Article
Full-text available
Contemporary evolutionary theories propose that living in groups drives the selection of enhanced cognitive skills to face competition and facilitate cooperation between individuals. Being able to coordinate both in space and time with others and make strategic decisions are essential skills for cooperating within groups. Social tolerance and an eg...
Poster
Does the social system have an impact on the acoustic production? We compare the tonal vocalizations of Tonkean macaques and rhesus macaques, and found a higher vocal variability and vocal repertoire for the tolerant species (Macaca tonkeana) compared to the intolerant species.
Article
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The heterozygosity status of polymorphic elements of the immune system, such as the Major Histocompatability Complex (MHC), are known to increase the potential to cope with a wider variety of pathogens. Pre- and post-copulatory processes may regulate MHC heterozygosity. In a population where mating occurs among individuals that share identical MHC-...
Article
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In a previous study (Dufour et al., 2015) we reported the unusual characteristics of the drumming performance of a chimpanzee named Barney. His sound production, several sequences of repeated drumming on an upturned plastic barrel, shared features typical for human musical drumming: it was rhythmical, decontextualized, and well controlled by the ch...
Article
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Orang-utans are the largest mainly arboreal animal: wild orang-utans rarely come to the forest floor. In contrast, the locomotion behaviour of captive orang-utans encompasses more time on the ground and they spend less time on locomotion than their wild conspecifics. Moreover, their most frequently employed climbing postures differ from those of wi...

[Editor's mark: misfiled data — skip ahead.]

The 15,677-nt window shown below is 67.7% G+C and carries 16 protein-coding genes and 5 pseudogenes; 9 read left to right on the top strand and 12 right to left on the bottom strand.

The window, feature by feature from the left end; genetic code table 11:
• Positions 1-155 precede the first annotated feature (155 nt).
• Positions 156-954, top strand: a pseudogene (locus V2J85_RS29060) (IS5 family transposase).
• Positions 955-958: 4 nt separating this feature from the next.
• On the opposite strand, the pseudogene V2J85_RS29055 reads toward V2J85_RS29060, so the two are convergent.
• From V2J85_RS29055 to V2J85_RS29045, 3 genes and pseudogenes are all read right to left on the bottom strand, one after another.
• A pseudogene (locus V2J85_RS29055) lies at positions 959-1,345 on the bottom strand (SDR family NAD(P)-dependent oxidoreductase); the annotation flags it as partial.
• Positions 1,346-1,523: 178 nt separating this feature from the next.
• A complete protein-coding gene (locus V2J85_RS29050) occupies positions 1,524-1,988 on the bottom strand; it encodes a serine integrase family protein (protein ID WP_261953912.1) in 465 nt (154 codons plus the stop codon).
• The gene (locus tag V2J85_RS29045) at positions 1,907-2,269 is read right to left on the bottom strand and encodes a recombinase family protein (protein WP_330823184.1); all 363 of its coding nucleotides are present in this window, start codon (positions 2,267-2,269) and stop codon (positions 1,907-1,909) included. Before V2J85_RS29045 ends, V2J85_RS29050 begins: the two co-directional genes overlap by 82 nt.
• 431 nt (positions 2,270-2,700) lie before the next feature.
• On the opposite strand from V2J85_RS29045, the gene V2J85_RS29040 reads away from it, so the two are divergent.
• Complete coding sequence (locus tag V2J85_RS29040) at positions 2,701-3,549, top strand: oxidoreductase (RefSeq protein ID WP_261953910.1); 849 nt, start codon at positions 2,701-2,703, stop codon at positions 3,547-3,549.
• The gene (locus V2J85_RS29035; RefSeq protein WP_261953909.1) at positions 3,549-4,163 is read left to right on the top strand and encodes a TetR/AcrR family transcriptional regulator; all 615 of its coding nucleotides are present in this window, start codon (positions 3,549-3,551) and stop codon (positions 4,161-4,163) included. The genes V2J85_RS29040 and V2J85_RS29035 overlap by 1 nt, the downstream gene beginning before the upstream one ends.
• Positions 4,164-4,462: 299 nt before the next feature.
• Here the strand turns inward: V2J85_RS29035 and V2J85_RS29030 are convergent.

Article
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Captive chimpanzees regularly show abnormal behaviour, including regurgitation and reingestion (R/R). R/R may have several causes, among them a suboptimal diet. For this reason, the effect of a diet change towards a more fibre-rich diet on R/R was studied in the Amersfoort Zoo chimpanzee group comprising 15 individuals. In addition, the relationshi...
Conference Paper
The social intelligence hypothesis suggests that an increase in social complexity drove the evolution of cognitive flexibility in primates. Here we aimed at testing whether social tolerance, used as a proxy of social complexity, might have shaped cognitive skills. Using the Primate Cognition Test Battery, we tested 39 subjects from 4 different maca...
Article
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Objects, such as food, in the environment automatically activate and facilitate affordances, the possibilities for motoric movements in interaction with the objects. Previous research has shown that affordance activation is contingent upon the distance of the object with only proximal objects activating potential movements. However, the effect of a...
Article
The cognitive demands of group living have resulted in the development of social competences in a wide range of animal species. Primates are well aware of the complex social structure within their group and infer information about social status by observing interactions of others. A capacity used to infer this information, Visual Perspective Taking...
Article
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Whether and how primates are able to maintain long-term affiliative relationships is still under debate. Emotional bookkeeping (EB), the partner-specific accumulation of emotional responses to earlier interactions, is a candidate mechanism that does not require high cognitive abilities. EB is difficult to study in real animals, due to the complexit...